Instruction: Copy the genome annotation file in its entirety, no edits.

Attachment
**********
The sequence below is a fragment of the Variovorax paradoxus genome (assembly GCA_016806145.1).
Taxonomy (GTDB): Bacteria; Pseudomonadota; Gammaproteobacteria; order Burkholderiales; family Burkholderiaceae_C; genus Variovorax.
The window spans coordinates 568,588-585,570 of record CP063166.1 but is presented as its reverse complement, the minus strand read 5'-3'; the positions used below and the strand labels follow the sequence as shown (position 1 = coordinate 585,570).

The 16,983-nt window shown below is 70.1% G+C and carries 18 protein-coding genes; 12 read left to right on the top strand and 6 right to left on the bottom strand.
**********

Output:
The sequence below is a fragment of the Variovorax paradoxus genome (assembly GCA_016806145.1).
Taxonomy (GTDB): Bacteria; Pseudomonadota; Gammaproteobacteria; order Burkholderiales; family Burkholderiaceae_C; genus Variovorax.
The window spans coordinates 568,588-585,570 of record CP063166.1 but is presented as its reverse complement, the minus strand read 5'-3'; the positions used below and the strand labels follow the sequence as shown (position 1 = coordinate 585,570).

The 16,983-nt window shown below is 70.1% G+C and carries 18 protein-coding genes; 12 read left to right on the top strand and 6 right to left on the bottom strand.